Monday, September 22, 2008

FBI is going after the Hack on Gov. Palin's Yahoo Email and getting lots of help along the trail...

The FBI has served a search warrant against a 20-year-old college student in connection with the hacking of Sarah Palin’s personal e-mail account.
A witness told WBIR-TV that FBI agents served the warrant at the college residence of David Kernell, a student at the University of Tennessee-Knoxville. Kernell is the son of Mike Kernell, a Democratic state representative from Memphis.
The FBI and Secret Service launched a formal investigation on Sept. 17 into the hacking of one of Palin’s Yahoo! e-mail accounts. Yahoo! declined to comment Sept. 18 on details of the investigation, citing Palin’s privacy and the sensitivity of such investigations.
A Department of Justice spokesman told WBIR-TV that there has been “investigatory activity” in Knoxville regarding the investigation. A witness told the station that several agents arrived at Kernell’s apartment complex early Sunday morning.
A witness told the station they took photos inside Kernell’s apartment and that his three roommates were subpoenaed to testify this week in Chattanooga.
The hacker who compromised Palin’s account used, an Internet proxy site, which renders Web users anonymous, to get into Palin’s e-mail. The site is run by Gabriel Ramuglia, 25, a Web developer from Athens, Ga., who said the hacker left behind revealing clues after posting screen grabs of Palin’s inbox.
Ramuglia said he saw the screenshots and recognized his site. He is now working with the FBI to provide agents with his business logs to help identify the criminal.
“I should be able to find out who is involved by going through my logs,” he said. “The FBI called me last night and they wanted to know that the logs weren’t deleted — as long as they weren’t deleted — and they asked me to help, so I’m downloading them.”
Ramuglia said the FBI told him they also reached out to Yahoo! to ask for help. The hope is that information from Yahoo! can be matched with something in the proxy site’s logs, identifying the hacker. The logs from both and Yahoo! were to be delivered to the FBI last week, Ramuglia said.
“As long as they didn’t use a second proxy, I should be able to find them,” Ramuglia said. “I don’t think they were careful enough to do that.”
There is widespread speculation about who was behind the attack and what the motivation was.
Jose Nazario, a senior security engineer with Arbor Networks Inc., said he knows “through personal contacts” that members of the group Anonymous were involved in the Palin e-mail attack.
He said Anonymous is a loose network of a few dozen people who live in the United States and abroad and range from teenagers to 30-year-olds who share what he said is a “sociopathic sense of humor.”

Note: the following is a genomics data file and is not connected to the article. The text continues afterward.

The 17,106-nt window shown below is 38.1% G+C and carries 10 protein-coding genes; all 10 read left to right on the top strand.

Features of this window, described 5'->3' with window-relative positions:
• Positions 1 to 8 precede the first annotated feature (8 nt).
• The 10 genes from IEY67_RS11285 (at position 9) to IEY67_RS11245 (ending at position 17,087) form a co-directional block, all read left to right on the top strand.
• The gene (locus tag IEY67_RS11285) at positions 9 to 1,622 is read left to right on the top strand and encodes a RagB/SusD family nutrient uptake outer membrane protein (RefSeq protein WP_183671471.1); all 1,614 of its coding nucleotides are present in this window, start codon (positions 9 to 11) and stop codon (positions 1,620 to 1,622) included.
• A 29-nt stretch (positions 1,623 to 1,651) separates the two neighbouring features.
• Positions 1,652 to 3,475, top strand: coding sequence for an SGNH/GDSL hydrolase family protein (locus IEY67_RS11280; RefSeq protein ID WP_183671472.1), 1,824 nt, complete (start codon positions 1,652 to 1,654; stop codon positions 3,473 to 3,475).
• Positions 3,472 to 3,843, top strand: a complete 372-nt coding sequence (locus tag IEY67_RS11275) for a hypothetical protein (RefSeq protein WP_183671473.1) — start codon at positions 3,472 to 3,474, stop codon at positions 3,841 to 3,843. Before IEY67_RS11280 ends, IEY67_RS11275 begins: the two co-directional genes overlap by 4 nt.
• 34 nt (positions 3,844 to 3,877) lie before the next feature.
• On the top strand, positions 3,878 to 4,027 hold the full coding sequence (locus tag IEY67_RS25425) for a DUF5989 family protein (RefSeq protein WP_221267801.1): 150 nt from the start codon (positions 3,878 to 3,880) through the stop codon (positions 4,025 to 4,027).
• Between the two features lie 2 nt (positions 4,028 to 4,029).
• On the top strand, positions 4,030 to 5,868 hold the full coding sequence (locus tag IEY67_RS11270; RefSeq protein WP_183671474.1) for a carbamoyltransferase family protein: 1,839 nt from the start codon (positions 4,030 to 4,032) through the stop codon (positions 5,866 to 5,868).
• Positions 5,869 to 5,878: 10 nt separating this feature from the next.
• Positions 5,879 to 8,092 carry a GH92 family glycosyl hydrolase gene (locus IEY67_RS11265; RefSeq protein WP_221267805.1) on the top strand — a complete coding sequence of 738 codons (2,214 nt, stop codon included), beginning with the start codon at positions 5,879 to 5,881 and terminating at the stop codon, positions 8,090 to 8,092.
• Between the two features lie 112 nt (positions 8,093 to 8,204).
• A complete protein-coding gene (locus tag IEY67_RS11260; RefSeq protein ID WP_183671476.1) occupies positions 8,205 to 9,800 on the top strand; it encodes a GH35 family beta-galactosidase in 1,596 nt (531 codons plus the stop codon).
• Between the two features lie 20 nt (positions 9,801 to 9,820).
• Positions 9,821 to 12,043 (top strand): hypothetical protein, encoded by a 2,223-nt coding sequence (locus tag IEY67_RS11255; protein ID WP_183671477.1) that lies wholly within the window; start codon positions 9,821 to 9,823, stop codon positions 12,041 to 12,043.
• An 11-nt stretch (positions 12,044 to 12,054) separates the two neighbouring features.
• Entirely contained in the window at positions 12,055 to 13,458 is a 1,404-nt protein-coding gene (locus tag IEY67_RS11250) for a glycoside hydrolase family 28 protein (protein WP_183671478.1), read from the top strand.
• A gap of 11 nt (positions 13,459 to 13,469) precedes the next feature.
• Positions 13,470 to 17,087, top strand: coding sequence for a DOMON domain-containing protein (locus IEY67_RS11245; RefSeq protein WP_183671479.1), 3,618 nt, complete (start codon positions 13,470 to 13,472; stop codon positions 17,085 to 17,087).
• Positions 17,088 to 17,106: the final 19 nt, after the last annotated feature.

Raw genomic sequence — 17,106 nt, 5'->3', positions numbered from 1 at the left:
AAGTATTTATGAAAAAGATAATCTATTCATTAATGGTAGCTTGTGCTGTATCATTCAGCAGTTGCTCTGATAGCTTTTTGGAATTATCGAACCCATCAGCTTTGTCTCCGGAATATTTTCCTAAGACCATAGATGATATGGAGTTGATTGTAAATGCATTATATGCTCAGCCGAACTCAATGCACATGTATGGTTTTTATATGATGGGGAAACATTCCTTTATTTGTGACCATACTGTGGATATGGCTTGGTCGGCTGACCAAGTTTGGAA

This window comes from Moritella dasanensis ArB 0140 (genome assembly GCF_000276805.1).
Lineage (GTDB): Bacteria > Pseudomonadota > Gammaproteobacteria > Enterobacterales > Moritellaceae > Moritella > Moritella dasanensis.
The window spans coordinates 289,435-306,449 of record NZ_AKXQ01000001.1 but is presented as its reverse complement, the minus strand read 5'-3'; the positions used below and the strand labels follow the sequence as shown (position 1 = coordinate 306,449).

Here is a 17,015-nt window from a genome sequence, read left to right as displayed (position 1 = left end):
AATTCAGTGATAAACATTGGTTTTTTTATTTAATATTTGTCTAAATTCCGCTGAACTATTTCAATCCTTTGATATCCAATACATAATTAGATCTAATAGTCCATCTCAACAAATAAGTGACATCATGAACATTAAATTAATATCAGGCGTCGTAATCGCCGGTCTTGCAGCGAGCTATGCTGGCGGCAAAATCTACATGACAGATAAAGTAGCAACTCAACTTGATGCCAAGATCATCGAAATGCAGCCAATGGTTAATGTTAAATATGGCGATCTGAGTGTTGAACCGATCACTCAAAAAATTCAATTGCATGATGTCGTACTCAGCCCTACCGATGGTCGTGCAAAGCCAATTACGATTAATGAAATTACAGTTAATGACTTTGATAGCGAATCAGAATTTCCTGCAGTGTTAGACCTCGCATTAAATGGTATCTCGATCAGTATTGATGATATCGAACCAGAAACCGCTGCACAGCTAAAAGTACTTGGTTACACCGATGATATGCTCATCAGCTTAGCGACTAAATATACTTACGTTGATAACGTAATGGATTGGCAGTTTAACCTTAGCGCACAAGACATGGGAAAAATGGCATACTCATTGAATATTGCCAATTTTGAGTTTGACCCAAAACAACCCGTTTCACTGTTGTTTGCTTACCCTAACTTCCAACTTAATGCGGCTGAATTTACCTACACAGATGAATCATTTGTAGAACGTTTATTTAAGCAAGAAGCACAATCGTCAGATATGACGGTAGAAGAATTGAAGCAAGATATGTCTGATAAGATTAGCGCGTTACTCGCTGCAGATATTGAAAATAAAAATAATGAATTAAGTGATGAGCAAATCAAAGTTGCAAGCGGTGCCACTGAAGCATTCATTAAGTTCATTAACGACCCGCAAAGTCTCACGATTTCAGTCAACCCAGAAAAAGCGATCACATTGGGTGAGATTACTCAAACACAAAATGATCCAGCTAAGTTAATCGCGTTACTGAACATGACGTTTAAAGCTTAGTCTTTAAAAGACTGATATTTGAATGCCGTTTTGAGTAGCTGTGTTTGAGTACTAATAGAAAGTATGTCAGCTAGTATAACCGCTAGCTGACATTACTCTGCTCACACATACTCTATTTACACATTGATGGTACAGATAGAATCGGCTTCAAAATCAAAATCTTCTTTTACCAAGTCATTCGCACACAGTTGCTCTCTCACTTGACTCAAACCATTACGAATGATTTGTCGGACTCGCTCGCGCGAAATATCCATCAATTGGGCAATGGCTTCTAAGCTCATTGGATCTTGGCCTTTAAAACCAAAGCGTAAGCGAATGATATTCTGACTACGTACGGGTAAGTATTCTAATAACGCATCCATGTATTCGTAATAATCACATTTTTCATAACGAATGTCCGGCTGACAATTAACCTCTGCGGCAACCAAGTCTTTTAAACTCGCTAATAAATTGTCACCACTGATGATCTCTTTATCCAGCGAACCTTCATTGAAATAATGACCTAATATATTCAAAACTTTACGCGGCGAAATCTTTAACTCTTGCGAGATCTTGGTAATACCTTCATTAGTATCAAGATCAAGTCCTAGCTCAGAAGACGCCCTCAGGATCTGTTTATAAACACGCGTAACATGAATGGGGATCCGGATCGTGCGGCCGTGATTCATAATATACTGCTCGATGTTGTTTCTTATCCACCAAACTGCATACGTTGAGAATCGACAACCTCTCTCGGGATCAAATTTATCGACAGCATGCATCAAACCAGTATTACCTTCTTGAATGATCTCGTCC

“Anonymous sort of takes pride in doing this publicly and pissing people off. There are other groups that do this, but they aren’t as public about it,” Nazario said.
The confession read: “i am the lurker who did it, and i would like to tell the story.” It continued to say that what started as a prank was cut short because of panic over the possibility the FBI might investigate, the hacker wrote.

The hacker said the he guessed that Alaska’s governor had met her husband in high school, and he or she knew Palin’s date of birth and home Zip code. Using those details, the hacker tricked Yahoo Inc.’s service into assigning a new password, “popcorn,” for Palin’s e-mail account.

“I found out later though [sic] more research that they met at high school, so I did variations of that, high, high school, eventually hit on ‘Wasilla high’,” said the Internet posting.

The McCain campaign said Wednesday that the attack was “a shocking invasion of the governor’s privacy and a violation of law.”

“The matter has been turned over to the appropriate authorities and we hope that anyone in possession of these e-mails will destroy them. We will have no further comment,” the campaign said in a statement.

The break-in of Palin’s private account is especially significant because Palin sometimes uses non-government e-mail to conduct state business. Previously disclosed e-mails indicate her administration embraced Yahoo! accounts as an alternative to government e-mail, which could possibly be released to the public under Alaska’s Open Records Act.

At the time, critics of Palin’s administration were poring over official e-mails they had obtained from the governor’s office looking for evidence of improper political activity.
Jana Winter and the Associated Press contributed to this report.

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